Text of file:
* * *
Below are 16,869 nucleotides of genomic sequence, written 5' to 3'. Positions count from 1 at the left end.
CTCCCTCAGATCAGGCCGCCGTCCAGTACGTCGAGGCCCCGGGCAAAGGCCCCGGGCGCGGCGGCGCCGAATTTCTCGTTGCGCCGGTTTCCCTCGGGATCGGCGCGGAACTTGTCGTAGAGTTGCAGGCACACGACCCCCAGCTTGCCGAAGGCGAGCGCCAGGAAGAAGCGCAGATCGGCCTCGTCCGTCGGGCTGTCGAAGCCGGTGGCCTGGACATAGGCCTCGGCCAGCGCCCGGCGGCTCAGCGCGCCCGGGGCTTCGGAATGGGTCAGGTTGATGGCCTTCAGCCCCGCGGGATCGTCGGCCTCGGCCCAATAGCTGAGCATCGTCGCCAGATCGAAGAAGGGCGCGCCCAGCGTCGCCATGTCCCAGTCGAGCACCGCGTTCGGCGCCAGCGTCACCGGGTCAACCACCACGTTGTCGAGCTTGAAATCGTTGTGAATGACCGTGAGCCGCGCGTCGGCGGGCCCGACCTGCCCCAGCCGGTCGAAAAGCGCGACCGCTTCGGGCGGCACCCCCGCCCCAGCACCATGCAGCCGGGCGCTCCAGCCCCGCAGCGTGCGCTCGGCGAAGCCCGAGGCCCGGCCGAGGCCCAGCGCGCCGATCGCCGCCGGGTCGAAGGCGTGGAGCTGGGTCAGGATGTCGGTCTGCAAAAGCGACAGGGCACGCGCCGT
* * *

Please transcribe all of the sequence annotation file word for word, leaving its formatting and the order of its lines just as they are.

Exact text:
Below are 16,869 nucleotides of genomic sequence, written 5' to 3'. Positions count from 1 at the left end.
CTCCCTCAGATCAGGCCGCCGTCCAGTACGTCGAGGCCCCGGGCAAAGGCCCCGGGCGCGGCGGCGCCGAATTTCTCGTTGCGCCGGTTTCCCTCGGGATCGGCGCGGAACTTGTCGTAGAGTTGCAGGCACACGACCCCCAGCTTGCCGAAGGCGAGCGCCAGGAAGAAGCGCAGATCGGCCTCGTCCGTCGGGCTGTCGAAGCCGGTGGCCTGGACATAGGCCTCGGCCAGCGCCCGGCGGCTCAGCGCGCCCGGGGCTTCGGAATGGGTCAGGTTGATGGCCTTCAGCCCCGCGGGATCGTCGGCCTCGGCCCAATAGCTGAGCATCGTCGCCAGATCGAAGAAGGGCGCGCCCAGCGTCGCCATGTCCCAGTCGAGCACCGCGTTCGGCGCCAGCGTCACCGGGTCAACCACCACGTTGTCGAGCTTGAAATCGTTGTGAATGACCGTGAGCCGCGCGTCGGCGGGCCCGACCTGCCCCAGCCGGTCGAAAAGCGCGACCGCTTCGGGCGGCACCCCCGCCCCAGCACCATGCAGCCGGGCGCTCCAGCCCCGCAGCGTGCGCTCGGCGAAGCCCGAGGCCCGGCCGAGGCCCAGCGCGCCGATCGCCGCCGGGTCGAAGGCGTGGAGCTGGGTCAGGATGTCGGTCTGCAAAAGCGACAGGGCACGCGCCGT